In three years, I would have invested $9,000 and bought 563.943 shares. Adjusting for reinvestments, I would have $9,869 worth of stock for a very modest 9.7% return.

Now, let us compare how well I’d have to do in the equivalent Templeton fund, the fund family which this company funneled me into. Templeton has a World Fund, TEMWX. The fund has a 5.75% initial sales charge which is paid up front no matter what, and it also has a 1% surrender fee if the fund is sold in less than a year. I’ll assume that there will be no sales to trigger the Class C (surrender) fee. So, my $3,000 invested each year is actually $2,827.50 worth of investment power. The remaining $172.50 is sales advisor commission power.

No wonder the advisor I met with drove a nice BMW. I thought it was because of his investing prowess.

Over three years, I’d have put $8,482.50 into the market to work. In order to get to the $9,869 that my VTWSX, I’d have to have a 16.3% return over those three years – 6.7% better.

But, wait! the chart porn purveyors cry. The sales fee was only 5.75%. How did the required return increase? The answer is in compounding. Since less money gets to go to work in the market, it has to perform even better to make up for starting from behind.

Think of a track race. In the longer races, the runners start out staggered. It’s to account for the curves. Runners on the inside of the track start further behind because they don’t have to run as far in the curves. This situation is similar.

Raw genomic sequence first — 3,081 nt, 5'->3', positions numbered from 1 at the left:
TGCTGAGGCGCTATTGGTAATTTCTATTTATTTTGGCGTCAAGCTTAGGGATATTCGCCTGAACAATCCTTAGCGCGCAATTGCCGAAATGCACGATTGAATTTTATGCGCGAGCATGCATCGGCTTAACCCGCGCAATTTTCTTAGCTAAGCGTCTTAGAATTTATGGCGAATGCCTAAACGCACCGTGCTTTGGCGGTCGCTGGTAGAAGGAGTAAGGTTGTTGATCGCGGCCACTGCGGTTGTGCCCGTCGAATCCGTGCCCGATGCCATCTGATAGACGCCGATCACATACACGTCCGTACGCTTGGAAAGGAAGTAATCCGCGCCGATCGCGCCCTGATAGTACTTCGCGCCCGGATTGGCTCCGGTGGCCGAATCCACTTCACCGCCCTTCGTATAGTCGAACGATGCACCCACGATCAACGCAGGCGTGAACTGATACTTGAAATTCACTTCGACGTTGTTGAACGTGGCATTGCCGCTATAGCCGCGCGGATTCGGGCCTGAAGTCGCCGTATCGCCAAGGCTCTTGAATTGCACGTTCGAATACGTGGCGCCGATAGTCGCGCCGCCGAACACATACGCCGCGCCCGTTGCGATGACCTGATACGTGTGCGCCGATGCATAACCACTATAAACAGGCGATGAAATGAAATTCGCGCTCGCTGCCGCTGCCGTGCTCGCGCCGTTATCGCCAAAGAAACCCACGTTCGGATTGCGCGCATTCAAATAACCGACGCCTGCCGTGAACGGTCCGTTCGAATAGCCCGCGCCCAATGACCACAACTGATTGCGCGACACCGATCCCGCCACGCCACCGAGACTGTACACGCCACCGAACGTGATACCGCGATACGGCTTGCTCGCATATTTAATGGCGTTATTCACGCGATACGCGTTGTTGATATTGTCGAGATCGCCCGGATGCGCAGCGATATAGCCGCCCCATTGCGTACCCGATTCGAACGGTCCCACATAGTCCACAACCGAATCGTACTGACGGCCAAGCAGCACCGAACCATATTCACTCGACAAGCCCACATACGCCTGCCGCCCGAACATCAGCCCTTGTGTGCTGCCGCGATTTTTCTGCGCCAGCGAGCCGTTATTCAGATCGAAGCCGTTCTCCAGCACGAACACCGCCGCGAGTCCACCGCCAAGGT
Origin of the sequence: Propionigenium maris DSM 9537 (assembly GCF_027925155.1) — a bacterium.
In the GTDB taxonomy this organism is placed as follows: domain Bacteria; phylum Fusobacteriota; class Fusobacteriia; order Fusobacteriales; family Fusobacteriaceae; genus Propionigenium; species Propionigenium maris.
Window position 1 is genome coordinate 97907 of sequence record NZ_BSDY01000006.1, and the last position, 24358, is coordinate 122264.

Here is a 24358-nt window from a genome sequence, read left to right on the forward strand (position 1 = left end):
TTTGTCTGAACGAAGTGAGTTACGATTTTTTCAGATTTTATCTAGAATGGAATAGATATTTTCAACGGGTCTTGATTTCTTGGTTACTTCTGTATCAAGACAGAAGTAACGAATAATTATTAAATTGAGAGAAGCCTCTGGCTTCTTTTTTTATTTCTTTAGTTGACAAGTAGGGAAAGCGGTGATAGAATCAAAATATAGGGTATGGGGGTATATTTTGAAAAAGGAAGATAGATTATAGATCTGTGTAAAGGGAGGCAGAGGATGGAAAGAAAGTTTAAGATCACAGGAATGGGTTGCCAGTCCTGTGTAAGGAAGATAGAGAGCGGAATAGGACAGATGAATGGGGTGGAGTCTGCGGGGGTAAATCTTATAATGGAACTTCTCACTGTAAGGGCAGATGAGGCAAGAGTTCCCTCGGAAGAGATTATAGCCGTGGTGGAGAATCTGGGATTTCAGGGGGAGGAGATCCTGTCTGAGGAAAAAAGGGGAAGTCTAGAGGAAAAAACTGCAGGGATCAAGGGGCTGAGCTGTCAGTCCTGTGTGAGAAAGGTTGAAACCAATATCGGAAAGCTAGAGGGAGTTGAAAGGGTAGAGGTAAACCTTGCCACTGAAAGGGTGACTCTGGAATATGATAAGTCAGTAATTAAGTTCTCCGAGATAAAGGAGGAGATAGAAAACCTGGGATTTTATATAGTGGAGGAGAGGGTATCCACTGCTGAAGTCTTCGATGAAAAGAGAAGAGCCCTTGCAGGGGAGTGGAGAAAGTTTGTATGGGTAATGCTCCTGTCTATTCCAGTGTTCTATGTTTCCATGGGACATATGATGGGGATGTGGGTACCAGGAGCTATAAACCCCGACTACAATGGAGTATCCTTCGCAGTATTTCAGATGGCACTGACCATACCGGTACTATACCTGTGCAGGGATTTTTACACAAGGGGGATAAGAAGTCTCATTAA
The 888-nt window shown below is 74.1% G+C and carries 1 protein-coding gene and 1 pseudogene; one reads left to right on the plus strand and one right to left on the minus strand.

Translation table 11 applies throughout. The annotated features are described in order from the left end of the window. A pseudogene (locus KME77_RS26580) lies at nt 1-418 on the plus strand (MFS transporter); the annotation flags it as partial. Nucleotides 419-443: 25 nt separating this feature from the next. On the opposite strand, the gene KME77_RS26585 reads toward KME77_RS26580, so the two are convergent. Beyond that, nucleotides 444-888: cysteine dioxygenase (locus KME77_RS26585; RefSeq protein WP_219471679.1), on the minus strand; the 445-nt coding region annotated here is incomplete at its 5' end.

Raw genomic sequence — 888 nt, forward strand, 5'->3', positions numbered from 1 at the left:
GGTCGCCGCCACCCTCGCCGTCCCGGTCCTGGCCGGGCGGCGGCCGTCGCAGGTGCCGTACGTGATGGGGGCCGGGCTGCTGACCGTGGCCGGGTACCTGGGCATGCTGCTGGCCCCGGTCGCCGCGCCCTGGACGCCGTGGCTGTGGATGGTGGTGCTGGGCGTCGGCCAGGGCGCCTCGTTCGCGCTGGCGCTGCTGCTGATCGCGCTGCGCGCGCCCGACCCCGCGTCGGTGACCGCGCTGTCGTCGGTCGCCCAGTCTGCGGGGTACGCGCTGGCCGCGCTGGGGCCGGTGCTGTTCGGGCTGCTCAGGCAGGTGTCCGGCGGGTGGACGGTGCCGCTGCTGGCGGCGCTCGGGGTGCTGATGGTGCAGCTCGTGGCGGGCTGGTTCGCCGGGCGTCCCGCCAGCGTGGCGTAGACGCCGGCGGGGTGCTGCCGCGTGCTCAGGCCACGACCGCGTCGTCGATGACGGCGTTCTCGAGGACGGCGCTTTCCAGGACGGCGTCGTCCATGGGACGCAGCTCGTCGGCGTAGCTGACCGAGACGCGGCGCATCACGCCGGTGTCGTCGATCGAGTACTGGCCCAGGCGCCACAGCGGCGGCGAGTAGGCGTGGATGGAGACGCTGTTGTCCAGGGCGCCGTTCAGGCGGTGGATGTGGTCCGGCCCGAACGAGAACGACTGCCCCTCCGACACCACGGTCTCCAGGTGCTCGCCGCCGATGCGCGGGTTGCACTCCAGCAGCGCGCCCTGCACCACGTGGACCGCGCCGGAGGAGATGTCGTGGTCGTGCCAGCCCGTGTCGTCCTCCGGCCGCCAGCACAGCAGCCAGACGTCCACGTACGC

Except that the runner on the far outside of the track – the front loaded fund – doesn’t get a head start.

So, how would the same amounts invested in TEMWX do? $9,000 invested in TEMWX, once the fees are yanked out, would buy you 671.194 shares. After reinvestments, you’d have $9,222.20. You’d be $646.80 worse off.

But your sales rep who got the commission would be $517.50 better off. Let’s hope he doesn’t invest that money in TEMWX.

Just in case you don’t believe that there’s chart porn, let’s look at the TEMWX prospectus.

According to the chart porn, if you invested $10,000 in TEMWX, you’d be kicking the pants off of the world index.

Of course, they do manage to hide a little fine print right beneath this chart porn.

Tricky little chart pornists. Ignore that fine print. Look at the chart.

It’s easy to be fooled by chart porn. I was. Be critical. Think. Question. Understand. Otherwise, you’ll be watching Yuri Geller bending spoons all day, and you’ll believe it.

Have you ever been fooled by chart porn? Tell us about it in the comments below.

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About Jason Hull

Jason Hull is a Fort Worth financial advisor. Before becoming a Fort Worth financial planner, Jason co-founded, built, and sold a software development company. He is a CFP candidate, has a MBA from the University of Virginia, and a BS from the United States Military Academy at West Point. He is the owner of Fort Worth financial advisor Hull Financial Planning.